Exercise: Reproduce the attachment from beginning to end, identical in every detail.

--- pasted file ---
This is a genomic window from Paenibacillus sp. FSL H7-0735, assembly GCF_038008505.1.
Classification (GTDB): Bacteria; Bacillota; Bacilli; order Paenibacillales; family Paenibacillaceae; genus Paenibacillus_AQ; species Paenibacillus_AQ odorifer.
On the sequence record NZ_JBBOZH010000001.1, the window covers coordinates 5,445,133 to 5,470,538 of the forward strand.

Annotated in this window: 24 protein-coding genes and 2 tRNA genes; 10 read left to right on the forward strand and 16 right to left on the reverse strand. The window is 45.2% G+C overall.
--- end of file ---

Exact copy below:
This is a genomic window from Paenibacillus sp. FSL H7-0735, assembly GCF_038008505.1.
Classification (GTDB): Bacteria; Bacillota; Bacilli; order Paenibacillales; family Paenibacillaceae; genus Paenibacillus_AQ; species Paenibacillus_AQ odorifer.
On the sequence record NZ_JBBOZH010000001.1, the window covers coordinates 5,445,133 to 5,470,538 of the forward strand.

Annotated in this window: 24 protein-coding genes and 2 tRNA genes; 10 read left to right on the forward strand and 16 right to left on the reverse strand. The window is 45.2% G+C overall.